My wife, also an athlete, and I eat well. We don’t follow any specific diet, like vegan, and eat what we enjoy. However, we eat food we’ve cooked and we don’t overeat. We consume very little processed food.

Neither of us drinks a lot of soft drinks or alcohol. She has a small glass of wine everyday. I made have a couple shots of whiskey (the good stuff) once every week to 10 days. If either of us has a beer, it is rare. Not that we don’t enjoy an occasional beer, it’s simple we don’t drink often.

Nutritional supplements also are low on our list of dietary intake. I take a multiple vitamin, but I doubt it does much to support health. I will add iron when I’ve been training really hard, say for a long road race or triathlon. I occasionally experience exercise-induced anemia and an over the counter iron supplement gets me back on track.

The only other supplement I take is a product from BRL Sports Nutrition. The product is EPO-Boost®. Before I added EPO-Boost® to my diet I studied it. In that study I first checked to be certain it was not a banned substance – it is not banned. Then, I turned to the scientific data on the primary active ingredient Echinacea purpurea.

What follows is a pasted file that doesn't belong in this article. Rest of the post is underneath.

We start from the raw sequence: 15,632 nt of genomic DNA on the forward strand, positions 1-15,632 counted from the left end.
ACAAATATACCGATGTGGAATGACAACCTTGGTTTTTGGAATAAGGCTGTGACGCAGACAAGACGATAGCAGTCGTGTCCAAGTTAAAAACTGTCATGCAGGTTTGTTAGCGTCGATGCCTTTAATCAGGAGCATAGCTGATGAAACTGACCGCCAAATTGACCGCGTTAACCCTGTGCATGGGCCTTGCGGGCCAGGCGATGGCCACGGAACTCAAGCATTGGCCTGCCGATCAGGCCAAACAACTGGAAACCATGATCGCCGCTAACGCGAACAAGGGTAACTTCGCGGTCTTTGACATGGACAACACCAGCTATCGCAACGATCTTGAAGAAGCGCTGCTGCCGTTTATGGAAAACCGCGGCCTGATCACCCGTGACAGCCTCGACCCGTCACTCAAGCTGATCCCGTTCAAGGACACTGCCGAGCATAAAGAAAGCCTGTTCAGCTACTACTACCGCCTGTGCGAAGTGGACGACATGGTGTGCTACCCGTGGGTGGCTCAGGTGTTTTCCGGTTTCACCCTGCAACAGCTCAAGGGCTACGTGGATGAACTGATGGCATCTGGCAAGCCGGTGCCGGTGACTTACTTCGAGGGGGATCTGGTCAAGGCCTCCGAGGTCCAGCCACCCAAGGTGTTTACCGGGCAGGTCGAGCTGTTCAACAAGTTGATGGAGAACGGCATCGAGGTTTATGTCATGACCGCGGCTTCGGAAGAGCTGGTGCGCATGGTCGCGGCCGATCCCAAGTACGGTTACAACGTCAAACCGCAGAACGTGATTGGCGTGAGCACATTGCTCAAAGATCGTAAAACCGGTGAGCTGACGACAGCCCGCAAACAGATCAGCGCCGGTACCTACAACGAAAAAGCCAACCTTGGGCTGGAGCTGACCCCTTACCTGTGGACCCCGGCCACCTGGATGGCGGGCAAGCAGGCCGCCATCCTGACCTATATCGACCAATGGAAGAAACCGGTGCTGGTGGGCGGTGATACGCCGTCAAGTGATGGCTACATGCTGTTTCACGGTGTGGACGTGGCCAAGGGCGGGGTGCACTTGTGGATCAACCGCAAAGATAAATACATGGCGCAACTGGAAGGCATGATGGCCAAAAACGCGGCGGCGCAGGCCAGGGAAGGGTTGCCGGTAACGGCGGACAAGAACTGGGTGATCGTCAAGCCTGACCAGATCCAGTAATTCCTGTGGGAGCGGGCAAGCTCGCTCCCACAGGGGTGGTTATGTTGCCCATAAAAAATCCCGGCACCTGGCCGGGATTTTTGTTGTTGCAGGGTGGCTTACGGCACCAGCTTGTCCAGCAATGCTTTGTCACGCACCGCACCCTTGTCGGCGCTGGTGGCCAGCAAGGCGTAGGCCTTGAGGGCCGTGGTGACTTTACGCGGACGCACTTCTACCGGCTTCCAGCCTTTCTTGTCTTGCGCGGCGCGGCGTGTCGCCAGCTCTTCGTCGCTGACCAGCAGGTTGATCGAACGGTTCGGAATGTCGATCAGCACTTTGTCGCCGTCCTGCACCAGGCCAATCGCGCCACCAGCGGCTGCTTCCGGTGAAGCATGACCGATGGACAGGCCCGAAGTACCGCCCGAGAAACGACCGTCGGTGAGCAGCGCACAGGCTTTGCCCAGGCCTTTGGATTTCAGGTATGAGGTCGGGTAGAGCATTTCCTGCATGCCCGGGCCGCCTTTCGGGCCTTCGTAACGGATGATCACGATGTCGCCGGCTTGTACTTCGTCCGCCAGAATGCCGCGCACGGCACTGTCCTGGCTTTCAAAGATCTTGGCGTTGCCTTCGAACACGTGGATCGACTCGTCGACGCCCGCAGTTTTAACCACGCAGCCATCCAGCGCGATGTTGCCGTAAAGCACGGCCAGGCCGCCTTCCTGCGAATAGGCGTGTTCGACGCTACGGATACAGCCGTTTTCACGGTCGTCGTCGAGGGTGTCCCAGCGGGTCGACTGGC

Echinacea purpurea comes from a North American plant and was used in Native American medicine. There is research to support that it reduces colds and may shorten recovery time.

What I found is that while taking EPO-Boost®, I was able to train, race the Ironman 70.3 New Orleans, a few weeks later race the Ironman Eagleman 70.3 and a week later race the Mt. Evans Ascent in Colorado. The very next day I raced a 5K in Boulder. What I am saying is that my recovery time seemed enhanced. It didn’t dawn how much the association with the EPO-Boost® may have helped until I reviewed my training and race notes. After that I published two papers on that association of EPO-Boost and performance.